Use precise information to improve communication regarding disasters

Information communicated by local governments in the event of disasters is such an important matter because it can mean the difference between residents’ life and death. Ways must be devised to provide meticulous information so that each and every person can accurately grasp the situation and will not make an incorrect judgment about evacuation.

Following a local government’s issuance of an evacuation order among other advisories, emergency warning messages are sent to users in the affected area via their mobile phone carriers. Information will also automatically be sent to people who have registered with local governments’ disaster prevention email services and smartphone apps with similar functions.

With the widespread use of mobile phones and smartphones, expanding the use of these services as a means of quickly providing information in emergencies offers benefits to both local governments and residents.

The problem is how to best communicate the information.

If the information provided about possible disaster areas where caution should be exercised or locations that should be evacuated is vague, residents will have difficulty dealing with the situation. If they receive a large amount of information irrelevant to where they live, it could undermine the reliability of the information as a whole.

On Aug. 15, the Setagaya Ward Office in Tokyo issued an evacuation order in an emergency warning message, saying there was a risk of landslides due to heavy rain, but without clearly specifying where. Many people must have been perplexed about whether they should evacuate.

In actuality, the order applied to only certain parts of the ward affecting about 7,000 people.

In order to prevent such a situation, some local governments narrow down areas with a high possibility of a disaster occurring in an effort to provide meticulous information.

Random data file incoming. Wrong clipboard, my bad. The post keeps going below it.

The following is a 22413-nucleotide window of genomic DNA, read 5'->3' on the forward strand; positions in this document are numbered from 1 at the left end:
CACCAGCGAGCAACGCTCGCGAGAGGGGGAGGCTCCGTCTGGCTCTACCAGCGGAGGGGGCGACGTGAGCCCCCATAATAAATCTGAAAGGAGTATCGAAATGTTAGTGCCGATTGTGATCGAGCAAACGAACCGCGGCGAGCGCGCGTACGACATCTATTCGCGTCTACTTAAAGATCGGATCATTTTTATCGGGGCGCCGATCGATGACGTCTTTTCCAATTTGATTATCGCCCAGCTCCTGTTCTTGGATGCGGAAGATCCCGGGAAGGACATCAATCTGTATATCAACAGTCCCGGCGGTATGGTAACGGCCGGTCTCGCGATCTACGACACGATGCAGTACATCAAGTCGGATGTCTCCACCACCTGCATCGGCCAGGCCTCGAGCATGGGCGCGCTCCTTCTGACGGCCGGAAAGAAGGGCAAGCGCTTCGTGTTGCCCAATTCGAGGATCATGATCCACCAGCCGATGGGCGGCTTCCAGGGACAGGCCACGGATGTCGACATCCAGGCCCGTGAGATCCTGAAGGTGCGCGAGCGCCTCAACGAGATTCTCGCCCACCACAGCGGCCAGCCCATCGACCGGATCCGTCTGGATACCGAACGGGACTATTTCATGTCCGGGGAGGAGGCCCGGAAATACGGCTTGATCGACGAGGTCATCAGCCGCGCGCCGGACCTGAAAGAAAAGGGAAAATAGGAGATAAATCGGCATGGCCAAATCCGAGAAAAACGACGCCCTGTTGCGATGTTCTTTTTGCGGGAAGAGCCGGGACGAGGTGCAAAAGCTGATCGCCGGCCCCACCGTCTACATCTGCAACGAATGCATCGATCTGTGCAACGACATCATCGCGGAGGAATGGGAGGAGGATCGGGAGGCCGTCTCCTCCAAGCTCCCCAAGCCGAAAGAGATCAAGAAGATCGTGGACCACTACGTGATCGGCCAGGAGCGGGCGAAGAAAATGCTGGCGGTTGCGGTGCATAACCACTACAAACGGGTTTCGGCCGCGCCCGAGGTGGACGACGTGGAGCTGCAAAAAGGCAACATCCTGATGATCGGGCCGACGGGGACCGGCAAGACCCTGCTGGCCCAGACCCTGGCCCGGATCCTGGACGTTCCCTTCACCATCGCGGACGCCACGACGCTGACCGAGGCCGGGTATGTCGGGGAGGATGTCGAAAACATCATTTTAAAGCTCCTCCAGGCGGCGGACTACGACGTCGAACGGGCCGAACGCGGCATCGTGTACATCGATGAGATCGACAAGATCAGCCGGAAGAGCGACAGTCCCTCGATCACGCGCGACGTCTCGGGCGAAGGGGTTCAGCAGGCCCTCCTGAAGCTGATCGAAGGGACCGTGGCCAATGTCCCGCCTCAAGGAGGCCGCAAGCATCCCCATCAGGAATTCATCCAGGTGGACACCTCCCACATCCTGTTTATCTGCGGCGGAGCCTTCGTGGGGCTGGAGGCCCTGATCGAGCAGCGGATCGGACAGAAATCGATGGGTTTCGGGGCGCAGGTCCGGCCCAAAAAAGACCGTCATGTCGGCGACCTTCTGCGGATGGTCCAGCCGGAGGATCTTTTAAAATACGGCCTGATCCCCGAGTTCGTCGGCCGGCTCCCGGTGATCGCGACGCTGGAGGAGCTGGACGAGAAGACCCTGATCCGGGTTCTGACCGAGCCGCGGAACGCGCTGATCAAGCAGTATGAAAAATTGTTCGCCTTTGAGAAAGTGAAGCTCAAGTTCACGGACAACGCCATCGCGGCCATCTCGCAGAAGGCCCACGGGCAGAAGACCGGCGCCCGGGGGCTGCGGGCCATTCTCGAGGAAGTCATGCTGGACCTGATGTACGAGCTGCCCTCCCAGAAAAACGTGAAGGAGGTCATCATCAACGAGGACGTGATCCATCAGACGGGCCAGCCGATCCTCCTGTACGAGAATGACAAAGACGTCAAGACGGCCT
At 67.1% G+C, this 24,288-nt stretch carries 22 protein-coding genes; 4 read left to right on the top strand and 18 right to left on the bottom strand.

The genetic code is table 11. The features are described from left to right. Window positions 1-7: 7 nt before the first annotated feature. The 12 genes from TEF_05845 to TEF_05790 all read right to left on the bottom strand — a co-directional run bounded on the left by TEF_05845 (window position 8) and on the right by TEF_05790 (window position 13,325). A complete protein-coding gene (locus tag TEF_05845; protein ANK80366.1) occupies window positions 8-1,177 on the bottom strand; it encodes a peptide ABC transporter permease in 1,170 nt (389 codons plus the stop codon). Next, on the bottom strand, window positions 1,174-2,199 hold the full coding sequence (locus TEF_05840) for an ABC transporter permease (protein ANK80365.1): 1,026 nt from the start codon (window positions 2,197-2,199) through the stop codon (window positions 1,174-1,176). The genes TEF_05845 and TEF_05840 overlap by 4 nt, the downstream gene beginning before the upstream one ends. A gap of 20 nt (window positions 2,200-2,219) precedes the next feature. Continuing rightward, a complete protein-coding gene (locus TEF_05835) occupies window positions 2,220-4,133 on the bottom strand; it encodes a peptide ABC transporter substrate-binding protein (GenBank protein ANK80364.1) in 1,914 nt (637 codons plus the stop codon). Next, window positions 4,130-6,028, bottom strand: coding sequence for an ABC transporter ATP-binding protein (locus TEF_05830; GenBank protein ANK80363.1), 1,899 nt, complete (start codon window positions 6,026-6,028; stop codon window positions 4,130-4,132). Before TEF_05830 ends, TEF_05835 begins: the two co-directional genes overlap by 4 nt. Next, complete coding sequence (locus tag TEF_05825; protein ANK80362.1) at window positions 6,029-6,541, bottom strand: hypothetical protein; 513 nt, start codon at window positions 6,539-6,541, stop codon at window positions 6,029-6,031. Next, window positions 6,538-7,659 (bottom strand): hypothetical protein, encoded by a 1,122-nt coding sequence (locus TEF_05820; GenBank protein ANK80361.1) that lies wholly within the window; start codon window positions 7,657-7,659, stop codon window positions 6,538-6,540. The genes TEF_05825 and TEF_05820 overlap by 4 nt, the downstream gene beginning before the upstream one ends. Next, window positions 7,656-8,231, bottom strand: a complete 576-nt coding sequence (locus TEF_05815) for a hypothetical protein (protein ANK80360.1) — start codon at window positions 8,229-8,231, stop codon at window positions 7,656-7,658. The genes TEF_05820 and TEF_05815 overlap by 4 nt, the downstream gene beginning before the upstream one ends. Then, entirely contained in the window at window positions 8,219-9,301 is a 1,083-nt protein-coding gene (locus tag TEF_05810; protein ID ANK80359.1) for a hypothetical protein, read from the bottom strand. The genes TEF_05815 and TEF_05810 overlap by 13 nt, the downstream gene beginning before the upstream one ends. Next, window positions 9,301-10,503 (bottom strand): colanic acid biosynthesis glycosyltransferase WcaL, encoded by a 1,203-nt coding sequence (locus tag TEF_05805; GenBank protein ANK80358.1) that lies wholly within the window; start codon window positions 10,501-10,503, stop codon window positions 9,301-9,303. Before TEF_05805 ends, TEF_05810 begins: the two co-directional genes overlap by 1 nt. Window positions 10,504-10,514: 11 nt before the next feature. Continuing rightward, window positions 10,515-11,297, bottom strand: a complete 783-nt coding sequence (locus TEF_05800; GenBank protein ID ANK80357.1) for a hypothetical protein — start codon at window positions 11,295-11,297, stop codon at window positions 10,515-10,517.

In June, the Hiroshima prefectural government changed how to provide landslide warning information for Hiroshima City and adopted a system to issue the information by ward, instead of providing such information to the entire city, which has eight wards including Naka and Higashi wards. The prefectural government followed the new system in handling the effects of heavy rain this month.

The Hiroshima city government has made it possible to email disaster prevention information for each elementary school district in the city, and residents can receive information about their desired areas, such as the locations of their homes and workplaces.

Administrative districts in Tanabe, Wakayama Prefecture, and Nikko, Tochigi Prefecture, have expanded considerably due to municipal mergers. Therefore, they subdivide the districts into the premerger municipalities to issue weather warnings. It is important to provide information on the actual situation based on the weather conditions of each region.

Local governments should create a system to send emphatic messages to residents who need to evacuate, while taking into consideration the reduction of the burden on their staff. They must encourage more people to register with disaster prevention email services so that they can make use of such systems when there is the need to evacuate.

Needless to say, it is important for residents to raise their awareness of disaster prevention in order to mitigate damage from disasters.

It is necessary for residents to check hazard maps regularly to confirm the degree of risk around their homes and the location of evacuation sites. It is hoped that residents take action to protect their lives by making use of information provided by local governments.

— The original Japanese article appeared in The Yomiuri Shimbun on Aug. 23, 2021.